What Is Ramadan?
Ramadan Kareem or Ramadan Mubarak — either greeting expresses good wishes at the start of this sacred time. Every year at the sighting of a new moon on the ninth lunar month, the 30 days of Ramadan begin, and with them, a host of Ramadan traditions, including “sawm” — the practice of fasting from sunrise to sunset, which is one of Islam’s five pillars. Why? Ramadan is a sacred time of prayer, charity and contemplation marking the time during which Allah is said to have spoken the first verses of the Quran — or Islam’s holy text — to the Prophet Mohammed on Laylat al-Qadr, or “The Night of Power.” Now, it’s a month when “the gates of Heaven are open and the gates of Hell are closed and the devils are chained.”
To observe this holiness and show dedication to Allah and the word of Islam, Muslims use Ramadan to become more closely in touch with their spirituality, deepen their sense of humility, become closer to God and renew their religious selfhood through a series of spiritual and physical practices that last approximately 30 days and 30 nights — or as long as Ramadan continues on any given year. The most prominent Ramadan tradition is fasting, but the month also entails an increased focus on dedicated prayer as well as charitable efforts and initiatives. Muslims also make efforts to discourage any negative emotions, complaining, gossiping or swearing during Ramadan — all concentration should be on prayer, humility and positivity.
While there are special allowances for children and the elderly as well as Muslims who are pregnant, nursing, traveling or ill, fasting is a practice all Muslims must partake in each Ramadan to fulfill one of their sacred pillars of Islam. There are five pillars total — fasting, charity, prayer, testimony of faith and a pilgrimage to Mecca. The holy practice of sawm serves to reinforce religious values in a variety of ways. Not only does it provide Muslims with a renewed compassion for the poor by showing what daily hunger and thirst feel like, but it also reminds them of their frailty as humble humans and their dependence on Allah for sustenance while removing external distractions to let them focus on their faith.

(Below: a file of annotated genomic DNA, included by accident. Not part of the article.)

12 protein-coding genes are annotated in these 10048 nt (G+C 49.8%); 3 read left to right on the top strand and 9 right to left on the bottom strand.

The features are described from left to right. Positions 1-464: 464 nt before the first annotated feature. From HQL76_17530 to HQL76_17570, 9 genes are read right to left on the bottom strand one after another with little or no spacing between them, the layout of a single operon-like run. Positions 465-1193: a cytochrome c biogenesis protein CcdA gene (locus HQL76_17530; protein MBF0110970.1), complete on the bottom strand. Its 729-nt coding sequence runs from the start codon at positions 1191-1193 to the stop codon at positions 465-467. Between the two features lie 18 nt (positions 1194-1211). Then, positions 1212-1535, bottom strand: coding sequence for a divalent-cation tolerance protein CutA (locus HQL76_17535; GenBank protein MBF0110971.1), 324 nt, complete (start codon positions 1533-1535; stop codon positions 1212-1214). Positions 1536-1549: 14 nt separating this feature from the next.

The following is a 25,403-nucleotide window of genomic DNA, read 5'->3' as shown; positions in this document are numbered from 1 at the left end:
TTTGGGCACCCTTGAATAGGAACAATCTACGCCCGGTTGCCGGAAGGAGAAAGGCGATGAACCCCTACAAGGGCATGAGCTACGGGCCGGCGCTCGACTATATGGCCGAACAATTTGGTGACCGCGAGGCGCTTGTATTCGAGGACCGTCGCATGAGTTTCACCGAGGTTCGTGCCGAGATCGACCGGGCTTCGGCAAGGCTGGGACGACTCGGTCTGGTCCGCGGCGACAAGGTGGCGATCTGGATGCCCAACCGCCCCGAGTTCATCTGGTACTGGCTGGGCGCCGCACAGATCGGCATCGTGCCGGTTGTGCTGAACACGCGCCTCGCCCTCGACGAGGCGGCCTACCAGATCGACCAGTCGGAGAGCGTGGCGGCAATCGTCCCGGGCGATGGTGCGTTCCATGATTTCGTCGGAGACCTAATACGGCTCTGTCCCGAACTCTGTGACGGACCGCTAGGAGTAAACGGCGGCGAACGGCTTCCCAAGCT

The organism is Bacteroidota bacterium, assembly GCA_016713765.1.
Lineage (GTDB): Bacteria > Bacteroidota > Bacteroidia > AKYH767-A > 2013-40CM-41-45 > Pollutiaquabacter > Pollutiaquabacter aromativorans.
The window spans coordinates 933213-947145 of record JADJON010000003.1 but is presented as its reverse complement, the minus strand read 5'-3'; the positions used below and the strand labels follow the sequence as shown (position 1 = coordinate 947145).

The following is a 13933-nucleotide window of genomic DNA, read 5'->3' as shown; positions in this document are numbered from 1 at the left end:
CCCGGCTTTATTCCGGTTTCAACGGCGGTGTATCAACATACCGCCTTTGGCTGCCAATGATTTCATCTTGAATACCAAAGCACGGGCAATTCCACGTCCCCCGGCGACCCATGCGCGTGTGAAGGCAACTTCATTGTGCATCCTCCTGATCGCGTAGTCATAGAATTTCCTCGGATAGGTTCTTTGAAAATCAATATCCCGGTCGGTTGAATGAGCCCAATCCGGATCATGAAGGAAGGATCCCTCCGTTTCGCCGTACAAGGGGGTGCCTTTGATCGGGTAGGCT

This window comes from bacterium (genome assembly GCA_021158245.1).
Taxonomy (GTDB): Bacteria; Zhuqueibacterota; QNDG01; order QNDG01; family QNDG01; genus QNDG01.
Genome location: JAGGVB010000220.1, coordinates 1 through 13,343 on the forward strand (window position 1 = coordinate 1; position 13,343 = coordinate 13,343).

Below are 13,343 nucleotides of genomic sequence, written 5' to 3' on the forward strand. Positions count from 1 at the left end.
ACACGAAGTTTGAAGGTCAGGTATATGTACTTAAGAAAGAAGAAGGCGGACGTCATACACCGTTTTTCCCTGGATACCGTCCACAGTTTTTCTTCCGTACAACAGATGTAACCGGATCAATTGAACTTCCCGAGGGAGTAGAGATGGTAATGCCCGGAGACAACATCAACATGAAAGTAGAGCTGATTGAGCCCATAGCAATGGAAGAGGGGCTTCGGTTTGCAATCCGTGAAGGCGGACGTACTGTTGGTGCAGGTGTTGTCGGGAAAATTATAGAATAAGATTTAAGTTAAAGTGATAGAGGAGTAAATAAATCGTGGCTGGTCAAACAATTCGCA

Fasting isn’t just about abstaining from food. During Ramadan daylight hours, Muslims avoid eating, drinking liquids, taking medication, chewing gum, and engaging in sexual activity of any kind — some even choose to refrain from their favorite pastimes like watching television or listening to music in order to make more time to focus on prayer. Each day during this holy time, Muslim men, women, and children awaken well before dawn and eat a large meal — or “suhoor” — packed with protein and plenty of fluids to carry them through daylight hours until their next meal after dark, then they perform their morning prayer and prepare for the day.
While some businesses or schools in Muslim-majority countries may reduce their operating hours during the month of Ramadan, Muslims continue to go about their regular lives, jobs, and activities while fasting. When the day is over and the evening call to prayer signals the end of the fast, families and friends celebrate with an “iftar” or light meal before performing their evening prayer at home or in the mosque and coming together again for a larger meal later. This routine continues each day as Muslims around the globe observe Ramadan’s meaning.
Ramadan 2021 In Gaza
While Ramadan is a time of holiness, charity, contemplation and spirituality meant to be spent with family in festivity, goodwill, prayer and celebration, the bombings of Gaza conflict still casts a shadow over many people in Palestine, making it difficult to observe Ramadan traditionally. Conflict, rising food prices, movement restrictions and lack of resources make life a daily struggle for refugees and vulnerable families in Gaza, the West Bank
With a damaged economy and a multitude of industrial sanctions, unemployment in Gaza has reached a rate of 43 percent, and it remains extremely high in the rest of Palestine, affecting agriculture, fishing, construction and other industries people rely on for their livelihoods. Because food is increasingly more expensive and access to nutritious choices is extremely limited, most people need to spend half of their small incomes on food — still, 1.6 million people in Palestine don’t have enough to eat and they have trouble affording other essentials like medicine and education.
With such a shortage in resources, Ramadan becomes very difficult for Muslim families in Palestine — planning nutritious suhoor and iftar meals is a challenge when there isn’t enough food, and large, celebratory family gatherings and feasts to share with the community are almost unthinkable. Economic difficulties also make it impossible for families to exchange gifts or purchase new clothing for Eid Al Fitr, let alone give anything to charity when they are already struggling.
As a non-profit, non-political, non-religious charitable group dedicated to easing suffering and addressing developmental and humanitarian needs in Gaza, S.O.S Gaza CHILDREN has been helping people in Gaza for3 years. By providing essential resources like food and water and working to give education and other needs in struggling areas, we work to rebuild communities and provide people with the tools they deserve to live dignified, self-sufficient lives in the midst of conflict.
This Ramadan, join us in our effort to rebuild disadvantaged, marginalized communities hindered by political and economic conflict. Your help will fund our efforts to provide personalized community attention to people in need — with Your help, we effect change and rebuild the lives of our neighbors and poor people in Gaza.
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